Shows the amount of any reduction to the amount of scholarships or grants that were reported for any prior year after 2002.
This box is checked if any payments received for qualified tuition and related expenses reported for the reported tax year relate to an academic period that begins in the following tax year.
If this box is checked, the student was at least half-time during any academic period in the reported year.
If this box is checked, then the student is a graduate student at any time during the reported year.
Frequently Asked Questions
1. Why is Box 1 blank?
Box 1 on your 1098-T may be blank or zero for the following reason:
Spring qualified tuition and related expenses are billed in the tax year preceding the start of classes and reporting on the Form 1098-T in the tax year before the semester begins.
Since the qualified tuition and related expenses were reported in the preceding tax year, payment for these charges are not included in Box 1 to avoid duplicate reporting to the IRS.
Note: Refer to question on how payments are applied for See question about how payments are applied for 1098-T reporting.
2. Why does it appear that there is missing information for one or more semesters I attended during the year reported?
Please be advised that amounts paid do not represent amounts billed by the College during the calendar year. The amount in Box 1 represents amounts paid and posted to your student account during the calendar year the monies were received and there is no consideration given to when classes are attended.
Example: Students who are enrolled for the upcoming spring term before Dec. 31 will normally see spring charges on their account in December. Payments made for those spring charges before Dec. 31 will be included in Box 1 up to the qualified tuition and fees on their student account by Dec. 31.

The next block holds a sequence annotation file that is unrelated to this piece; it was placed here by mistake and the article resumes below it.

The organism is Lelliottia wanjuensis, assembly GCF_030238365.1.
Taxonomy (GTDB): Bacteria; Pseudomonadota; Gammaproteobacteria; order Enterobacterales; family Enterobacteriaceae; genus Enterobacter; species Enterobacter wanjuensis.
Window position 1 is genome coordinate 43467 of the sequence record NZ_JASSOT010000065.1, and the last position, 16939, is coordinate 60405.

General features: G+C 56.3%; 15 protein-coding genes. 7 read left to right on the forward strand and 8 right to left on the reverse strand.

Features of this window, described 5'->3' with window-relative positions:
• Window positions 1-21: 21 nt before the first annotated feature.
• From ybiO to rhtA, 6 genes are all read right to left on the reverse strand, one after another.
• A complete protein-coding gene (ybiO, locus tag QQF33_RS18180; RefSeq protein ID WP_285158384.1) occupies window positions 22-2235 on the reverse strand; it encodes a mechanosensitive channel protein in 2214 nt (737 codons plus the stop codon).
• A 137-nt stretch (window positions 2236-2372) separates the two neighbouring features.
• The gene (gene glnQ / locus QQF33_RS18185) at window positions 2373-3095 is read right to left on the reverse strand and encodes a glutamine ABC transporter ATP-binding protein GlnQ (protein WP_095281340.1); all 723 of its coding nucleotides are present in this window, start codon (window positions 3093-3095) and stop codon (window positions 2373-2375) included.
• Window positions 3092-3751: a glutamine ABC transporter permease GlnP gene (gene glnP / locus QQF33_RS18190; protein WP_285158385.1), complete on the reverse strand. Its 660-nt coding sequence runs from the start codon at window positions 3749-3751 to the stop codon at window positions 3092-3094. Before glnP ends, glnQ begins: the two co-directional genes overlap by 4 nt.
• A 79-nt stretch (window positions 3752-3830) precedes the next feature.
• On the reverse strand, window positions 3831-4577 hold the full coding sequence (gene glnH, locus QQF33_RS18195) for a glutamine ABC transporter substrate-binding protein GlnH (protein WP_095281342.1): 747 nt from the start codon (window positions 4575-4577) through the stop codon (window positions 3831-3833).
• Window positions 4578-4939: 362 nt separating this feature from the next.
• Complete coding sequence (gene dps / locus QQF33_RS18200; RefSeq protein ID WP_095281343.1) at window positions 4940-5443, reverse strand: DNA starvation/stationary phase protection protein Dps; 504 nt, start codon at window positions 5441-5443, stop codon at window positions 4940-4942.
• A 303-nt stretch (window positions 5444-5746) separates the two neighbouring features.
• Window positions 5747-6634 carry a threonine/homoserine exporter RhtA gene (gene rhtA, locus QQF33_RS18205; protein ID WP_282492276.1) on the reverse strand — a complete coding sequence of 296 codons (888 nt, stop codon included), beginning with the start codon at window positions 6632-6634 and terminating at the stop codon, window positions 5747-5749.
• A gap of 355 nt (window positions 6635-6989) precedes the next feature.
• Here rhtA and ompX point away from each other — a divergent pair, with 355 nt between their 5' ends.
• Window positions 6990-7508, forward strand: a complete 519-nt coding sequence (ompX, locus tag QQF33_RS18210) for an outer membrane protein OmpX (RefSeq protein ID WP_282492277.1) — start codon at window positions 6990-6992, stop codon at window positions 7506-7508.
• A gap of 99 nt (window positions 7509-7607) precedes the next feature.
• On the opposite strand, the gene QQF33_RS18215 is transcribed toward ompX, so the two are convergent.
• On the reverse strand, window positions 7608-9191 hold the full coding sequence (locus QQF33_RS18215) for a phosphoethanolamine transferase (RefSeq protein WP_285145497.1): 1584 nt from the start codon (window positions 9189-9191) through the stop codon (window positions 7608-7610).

3. What if the amount in Box 5 exceeds the amount in Box 1?
The amount of scholarships/grants can be greater than qualified tuition and related expenses reported in Box 1. The 1098-T form is not an indicator of income. IRS Form 1098-T contains information to assist you in determining if you are eligible to claim educational related tax credits. It is the sole responsibility of the student to determine if any portion of received scholarships, fellowships, or grants are subject to tax.
4. Is the Federal Emergency Relief Grant to Students (HEERF) payments reported on the 1098-T?
Per IRS guidance, if you received the Federal Emergency Relief Grant to Students (HEERF) funding during 2021, the amount received is not reported on the 1098-T.
5. How are payments applied for 1098-T reporting?
Payments are applied first to any prior term balances, then to qualified tuition and related expenses and then to nonqualified expenses such as room and board. Payments include all sources (personal payments, scholarships, grants, and loans) and are reduced by any refunds processed during the calendar year.
Students who are enrolled for the upcoming spring term before Dec. 31 will normally see spring charges on their account in December. Payments made for those spring charges before Dec. 31 will be included in Box 1 up to the qualified tuition and fees on their student account by Dec. 31.
The allocation of payments to specific charges in your Banner student account may differ depending on the payment source.
6. Why don’t the numbers on Form 1098-T equal the amounts I paid to CSS during the year?
There are potentially many reasons for this discrepancy.
First, the amount in Box 1 only represents amounts paid for qualified tuition and related expenses (QTRE) and does not include payments made for room and board, insurance, health service fees, or parking which, though important, are not considered mandatory education expenses for tax purposes.
Secondly, Form 1098-T reports amounts that the student paid in a certain year, and the pay date does not necessarily correspond to the dates that the classes were attended. For example, tuition for the spring semester is billed and reported in the tax year prior to the start of classes, so a student may have paid tuition for the spring semester in the tax year prior to when classes begin.
7. Does any of the information on the 1098-T correlate to any amounts I can claim on my tax returns?
No, they will not. Only amounts paid for qualified tuition charges are reported on the 1098-T form. The taxpayer will need to determine the amount of income to report on their tax returns for their own records.
8. What if I still have questions? Who can I contact?
Please be advised: The College of St Scholastica is prohibited from providing legal, tax, or accounting advice to students and is not responsible for use of this information. Additional 1098-T questions should be directed to your professional tax advisor.